As you can tell, I don't like this guy (Thomas Lennon, not Chi McBride). His gay characters and jokes send a message that most gay people are harmless, even nice when you get to know them, but they're still a bit off, not quite right. That's not staggeringly homophobic, but it's still homophobic.
Turns out they've been doing the comic book store circuit ever since, with many changed characters, changed premises, and changed titles: The New Teen Titans, Team Titans, Titans, and finally The New 52, which appears in issues of Teen Titans, Titans Hunt, and Ravagers.
Yeah, that's why I don't read DC Comics. Who wants to read a hundred issues of a dozen titles to get the story?
Forging a tv series out of such a complicated storyis risky business (really, who in the real world has ever heard of any teen sidekick except Robin?). It was announced in 2014, went through the ranks of acceptance and rejection, and finally premiered on the DC Universe network in October 2018 with an 11-episode first season. Most of the Titans are young adults, with some new teens added.
According to rumor, in Season 2 they are planning to introduce a gay Titan. Bets were on Bunker, canonically gay in the 2012-2013 comic book series. But they have just cast Joe Wilson as Jericho, who has a long backstory of closeting: he was originally meant to be gay in the comics, but the authors changed him to straight, but in Rebirth he was bisexual, and...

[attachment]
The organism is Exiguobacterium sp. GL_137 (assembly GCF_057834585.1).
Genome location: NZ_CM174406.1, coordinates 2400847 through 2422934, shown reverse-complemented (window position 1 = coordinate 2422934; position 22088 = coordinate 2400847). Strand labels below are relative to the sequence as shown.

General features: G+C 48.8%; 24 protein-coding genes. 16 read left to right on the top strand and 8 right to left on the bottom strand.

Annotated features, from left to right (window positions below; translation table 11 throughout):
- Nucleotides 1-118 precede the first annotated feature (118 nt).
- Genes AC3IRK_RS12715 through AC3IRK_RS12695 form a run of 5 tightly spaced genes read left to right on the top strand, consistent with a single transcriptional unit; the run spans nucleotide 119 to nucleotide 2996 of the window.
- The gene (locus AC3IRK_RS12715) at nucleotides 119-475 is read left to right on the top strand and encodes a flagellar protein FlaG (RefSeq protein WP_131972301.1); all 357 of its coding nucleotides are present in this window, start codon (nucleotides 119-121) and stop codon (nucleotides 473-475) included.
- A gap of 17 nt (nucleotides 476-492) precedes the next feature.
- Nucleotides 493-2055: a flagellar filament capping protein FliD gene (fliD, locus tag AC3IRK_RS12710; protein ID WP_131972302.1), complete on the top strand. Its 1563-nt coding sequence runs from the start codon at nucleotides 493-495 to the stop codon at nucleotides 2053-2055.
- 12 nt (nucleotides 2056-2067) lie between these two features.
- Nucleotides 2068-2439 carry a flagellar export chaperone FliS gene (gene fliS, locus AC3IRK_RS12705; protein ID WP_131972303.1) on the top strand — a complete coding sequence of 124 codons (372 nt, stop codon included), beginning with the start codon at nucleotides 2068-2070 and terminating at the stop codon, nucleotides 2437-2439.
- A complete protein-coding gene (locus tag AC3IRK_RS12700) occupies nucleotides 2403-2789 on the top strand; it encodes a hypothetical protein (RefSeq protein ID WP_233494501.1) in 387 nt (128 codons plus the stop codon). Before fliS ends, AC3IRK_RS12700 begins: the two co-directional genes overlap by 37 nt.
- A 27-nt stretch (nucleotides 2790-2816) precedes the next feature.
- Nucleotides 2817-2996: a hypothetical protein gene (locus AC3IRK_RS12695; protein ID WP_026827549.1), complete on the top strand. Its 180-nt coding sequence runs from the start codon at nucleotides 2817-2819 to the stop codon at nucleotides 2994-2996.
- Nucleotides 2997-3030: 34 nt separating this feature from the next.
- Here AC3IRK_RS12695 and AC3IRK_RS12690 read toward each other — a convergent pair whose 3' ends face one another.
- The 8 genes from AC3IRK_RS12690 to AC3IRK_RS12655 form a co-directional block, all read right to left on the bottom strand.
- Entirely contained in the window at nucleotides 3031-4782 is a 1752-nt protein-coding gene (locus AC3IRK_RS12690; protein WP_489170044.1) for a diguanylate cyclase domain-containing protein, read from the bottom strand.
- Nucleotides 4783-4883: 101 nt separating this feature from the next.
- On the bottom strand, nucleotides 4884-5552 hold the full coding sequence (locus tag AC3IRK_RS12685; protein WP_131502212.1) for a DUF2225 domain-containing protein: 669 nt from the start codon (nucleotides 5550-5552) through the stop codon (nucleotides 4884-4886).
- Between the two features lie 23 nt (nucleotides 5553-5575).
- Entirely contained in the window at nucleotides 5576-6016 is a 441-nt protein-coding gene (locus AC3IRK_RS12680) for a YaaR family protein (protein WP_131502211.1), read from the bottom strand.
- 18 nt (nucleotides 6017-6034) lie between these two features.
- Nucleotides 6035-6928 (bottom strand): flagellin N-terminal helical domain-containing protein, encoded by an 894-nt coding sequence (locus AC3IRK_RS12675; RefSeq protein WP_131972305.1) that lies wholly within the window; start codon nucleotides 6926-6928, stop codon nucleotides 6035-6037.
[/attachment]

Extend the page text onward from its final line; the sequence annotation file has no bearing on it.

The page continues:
1.Brenton Thwaites (top photo) as Dick Grayson, the Robin of the comics now retired and working as a detective in Detroit. No superpowers, but very athletic.
2. Ryan Potter as Gar Logan, one of the early Titans, then a member of the Doom Patrol. He can turn into a tiger, which I imagine is very effective against bad guys with guns.I guess he's like Beastboy.
No beefcake photos of Superboy? Really?
What's with all the Titans lacking in superpowers?
That's it for the male Titans. I'm disappointed. Where's Cyborg? Kid Flash? Aqualad? Gnarkk the Caveman?
Beefcake seems rather limited, for a series about superheroes.
9. Alain Moussi as Batman (uncredited).
Um...how about Brooker Muir as the Superboy body double?
Mar 18, 2019
We open in a run-down Brooklyn gym, where two guys, a hunk and a dork, are arguing over whether to get a dog. A gay couple? Nope, just heterosexual life partners -- gym owner Vince (Anders Holm, below) and his layabout brother Matthew (Andy Favreau, left). Think Alan and Charlie of Two and a Half Men.
Suddenly a gunman bursts in, threatening to kill Vince for sleeping with his wife. Matthew convinces him that Vince has such a horible life that death would be a blessing. This is the stuff of comedy?
Also, why is it the dork who has sex with a hundred women per day, beginning in high school, where he got his girlfriend Priya (Mindy Kaling) pregnant?